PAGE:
Undermining bipartisan support for the nominees is the fact that the Cabinet is older, whiter, richer, more male and more military than any in decades. There are three retired generals selected for senior positions in the incoming administration but no women or racial minorities in the top tier of Secretary of State, Defense Secretary, Treasury Secretary, Attorney General and national security adviser.
The Trump transition has also been slow to choose people for secondary positions. It has not announced senior directors for the National Security Council or even a deputy Secretary of State. All of President Obama’s political appointees must resign effect Jan. 20, leaving lower-level career civil servants to keep bureaucracies functioning.
Nostalgia for Obama is already palpable in this city of federal workers and policy wonks – a metropolis that voted 94% for Trump’s rival, Hillary Clinton. New York Times columnist Maureen Dowd has described the mood in the capital as “pre-traumatic stress disorder.” But there is also a growing sense of defiance and resistance as Democrats prepare to defend Obama’s legacy.
Fear – or hope — that Trump will falter is combined with a morbid fascination with how he will behave in office. Will he continue to use Twitter as his main form of communication with the public and his own staff? Will he persist in petty counterattacks on individuals who criticize him, from actress Meryl Streep to civil rights icon John Lewis?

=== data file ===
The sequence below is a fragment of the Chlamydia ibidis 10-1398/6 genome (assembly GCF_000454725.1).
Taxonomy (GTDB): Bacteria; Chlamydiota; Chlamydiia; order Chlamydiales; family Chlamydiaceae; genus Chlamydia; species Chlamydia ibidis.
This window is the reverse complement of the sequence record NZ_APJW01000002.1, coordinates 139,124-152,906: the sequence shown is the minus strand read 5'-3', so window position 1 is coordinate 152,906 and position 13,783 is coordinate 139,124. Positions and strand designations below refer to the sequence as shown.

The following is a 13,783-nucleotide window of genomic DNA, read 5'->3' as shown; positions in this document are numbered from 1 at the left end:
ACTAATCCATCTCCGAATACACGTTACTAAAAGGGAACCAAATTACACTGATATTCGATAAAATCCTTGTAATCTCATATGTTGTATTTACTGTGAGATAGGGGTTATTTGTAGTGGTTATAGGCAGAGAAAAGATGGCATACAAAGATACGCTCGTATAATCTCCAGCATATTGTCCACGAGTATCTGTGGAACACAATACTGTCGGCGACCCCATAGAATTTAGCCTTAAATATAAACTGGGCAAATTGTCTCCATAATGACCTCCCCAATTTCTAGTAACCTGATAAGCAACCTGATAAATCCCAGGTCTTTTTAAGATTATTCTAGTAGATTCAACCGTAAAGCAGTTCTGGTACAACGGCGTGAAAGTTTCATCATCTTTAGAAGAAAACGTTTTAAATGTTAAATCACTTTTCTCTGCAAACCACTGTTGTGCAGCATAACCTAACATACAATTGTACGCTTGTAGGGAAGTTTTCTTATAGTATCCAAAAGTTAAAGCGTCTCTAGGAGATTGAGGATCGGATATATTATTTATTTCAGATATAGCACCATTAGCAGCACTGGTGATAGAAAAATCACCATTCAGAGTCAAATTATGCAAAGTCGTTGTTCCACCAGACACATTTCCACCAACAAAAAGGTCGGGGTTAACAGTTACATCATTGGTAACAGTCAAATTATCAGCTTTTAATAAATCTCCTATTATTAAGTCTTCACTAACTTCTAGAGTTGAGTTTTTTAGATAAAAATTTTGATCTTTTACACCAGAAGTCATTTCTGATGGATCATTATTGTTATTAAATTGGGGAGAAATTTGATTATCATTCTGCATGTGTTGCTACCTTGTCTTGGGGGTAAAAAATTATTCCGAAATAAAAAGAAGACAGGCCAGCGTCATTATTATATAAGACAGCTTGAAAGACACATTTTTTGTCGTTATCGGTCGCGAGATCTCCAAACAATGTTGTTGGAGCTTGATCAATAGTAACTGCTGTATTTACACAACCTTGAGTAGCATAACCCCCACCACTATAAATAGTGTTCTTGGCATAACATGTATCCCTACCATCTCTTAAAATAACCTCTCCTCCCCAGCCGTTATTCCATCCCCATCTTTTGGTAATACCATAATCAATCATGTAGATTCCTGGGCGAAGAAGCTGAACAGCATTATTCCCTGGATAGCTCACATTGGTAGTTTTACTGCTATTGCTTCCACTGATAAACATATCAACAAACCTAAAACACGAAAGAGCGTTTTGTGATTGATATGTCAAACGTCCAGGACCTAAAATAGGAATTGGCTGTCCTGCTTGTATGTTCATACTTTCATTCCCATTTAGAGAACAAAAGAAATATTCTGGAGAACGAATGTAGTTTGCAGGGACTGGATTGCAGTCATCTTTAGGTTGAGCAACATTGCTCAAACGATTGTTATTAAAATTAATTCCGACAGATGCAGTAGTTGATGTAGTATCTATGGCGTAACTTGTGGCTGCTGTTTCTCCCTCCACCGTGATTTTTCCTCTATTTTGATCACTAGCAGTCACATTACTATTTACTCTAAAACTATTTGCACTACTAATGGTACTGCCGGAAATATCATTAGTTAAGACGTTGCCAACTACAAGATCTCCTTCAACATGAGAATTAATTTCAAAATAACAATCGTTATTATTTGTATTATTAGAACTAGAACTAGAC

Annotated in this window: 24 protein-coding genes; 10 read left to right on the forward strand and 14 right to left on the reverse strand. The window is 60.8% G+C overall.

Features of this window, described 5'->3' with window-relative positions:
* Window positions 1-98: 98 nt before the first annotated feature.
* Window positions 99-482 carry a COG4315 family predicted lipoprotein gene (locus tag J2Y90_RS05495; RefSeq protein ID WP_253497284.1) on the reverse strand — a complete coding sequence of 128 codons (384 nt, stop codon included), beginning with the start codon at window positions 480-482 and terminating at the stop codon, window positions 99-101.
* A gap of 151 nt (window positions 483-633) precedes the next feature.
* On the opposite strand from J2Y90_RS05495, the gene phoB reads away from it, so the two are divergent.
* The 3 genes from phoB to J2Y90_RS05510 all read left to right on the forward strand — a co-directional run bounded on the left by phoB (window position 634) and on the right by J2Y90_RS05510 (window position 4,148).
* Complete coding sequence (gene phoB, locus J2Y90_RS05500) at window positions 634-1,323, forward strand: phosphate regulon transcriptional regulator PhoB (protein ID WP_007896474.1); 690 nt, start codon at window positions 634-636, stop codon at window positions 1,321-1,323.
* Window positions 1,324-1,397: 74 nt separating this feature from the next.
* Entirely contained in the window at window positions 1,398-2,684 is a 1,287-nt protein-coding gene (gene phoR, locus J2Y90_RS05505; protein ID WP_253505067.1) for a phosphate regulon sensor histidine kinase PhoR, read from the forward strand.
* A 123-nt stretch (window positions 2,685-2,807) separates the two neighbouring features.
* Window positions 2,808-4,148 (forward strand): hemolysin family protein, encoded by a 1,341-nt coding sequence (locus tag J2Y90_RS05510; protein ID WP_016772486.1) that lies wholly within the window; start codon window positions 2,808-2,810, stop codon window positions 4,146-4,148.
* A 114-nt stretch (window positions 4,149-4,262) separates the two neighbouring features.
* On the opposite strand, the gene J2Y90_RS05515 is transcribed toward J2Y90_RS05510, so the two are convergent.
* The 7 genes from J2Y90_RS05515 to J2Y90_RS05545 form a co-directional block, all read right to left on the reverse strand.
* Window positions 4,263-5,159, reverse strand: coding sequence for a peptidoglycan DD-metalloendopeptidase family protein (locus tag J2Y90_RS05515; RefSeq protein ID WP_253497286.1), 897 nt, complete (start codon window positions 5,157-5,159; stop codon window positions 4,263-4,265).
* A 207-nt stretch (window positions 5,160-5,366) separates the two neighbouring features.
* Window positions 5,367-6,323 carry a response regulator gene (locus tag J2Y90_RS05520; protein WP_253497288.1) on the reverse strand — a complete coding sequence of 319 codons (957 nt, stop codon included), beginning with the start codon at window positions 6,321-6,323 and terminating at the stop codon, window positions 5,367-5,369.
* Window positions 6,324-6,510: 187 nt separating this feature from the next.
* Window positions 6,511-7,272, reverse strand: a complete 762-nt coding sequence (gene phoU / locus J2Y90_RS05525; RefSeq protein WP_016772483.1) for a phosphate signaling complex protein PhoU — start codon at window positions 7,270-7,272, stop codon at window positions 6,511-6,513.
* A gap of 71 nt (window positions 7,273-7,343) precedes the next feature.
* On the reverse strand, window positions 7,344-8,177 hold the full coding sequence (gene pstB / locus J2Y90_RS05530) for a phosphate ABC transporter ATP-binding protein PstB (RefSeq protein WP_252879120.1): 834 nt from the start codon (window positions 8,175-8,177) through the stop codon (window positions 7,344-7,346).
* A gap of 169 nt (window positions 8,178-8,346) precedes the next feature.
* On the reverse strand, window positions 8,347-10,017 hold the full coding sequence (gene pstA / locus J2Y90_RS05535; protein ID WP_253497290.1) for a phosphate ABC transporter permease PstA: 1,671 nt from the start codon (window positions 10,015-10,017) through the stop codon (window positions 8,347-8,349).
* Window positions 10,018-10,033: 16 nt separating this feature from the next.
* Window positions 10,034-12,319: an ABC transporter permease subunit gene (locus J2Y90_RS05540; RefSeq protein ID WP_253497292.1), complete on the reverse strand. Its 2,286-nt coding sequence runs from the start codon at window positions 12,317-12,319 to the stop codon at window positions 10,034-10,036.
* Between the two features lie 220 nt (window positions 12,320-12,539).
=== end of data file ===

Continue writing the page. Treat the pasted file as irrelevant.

The Trump election has spurred a new mobilization among liberal groups and activists who are already preparing for the next congressional elections in 2018.
The Jan. 21 Women’s March on Washington includes people representing all sorts of causes that fear the impact of the new administration, from supporters of reproductive choice and universal health care to environmentalists and activists for criminal justice reform. More than 1200 buses have requested parking permits for the march, compared to only 200 for the inauguration; at least a quarter of a million people are expected to attend the protests.
Local gyms are putting down mattresses for marchers who can’t find another place to sleep. Tickets to a “peace ball” showcasing voices of “hope and resistance” at the newly opened National Museum of African American History are sold out.
In his farewell speech to the nation on Jan. 10, Obama gave a stirring defense of democracy with a small “d,” stressing the need for constant vigilance and action to maintain and extend civil liberties. The “unalienable rights, among them life, liberty, and the pursuit of happiness,” demanded by Americans in the Declaration of Independence “while self-evident, have never been self-executing,” Obama said.
It was an important reminder that American democracy has never been a spectator sport. Long after Trump has left the White House, there will be a need for civic activism to ensure that the government remains one that is of, for and by the people of the United States.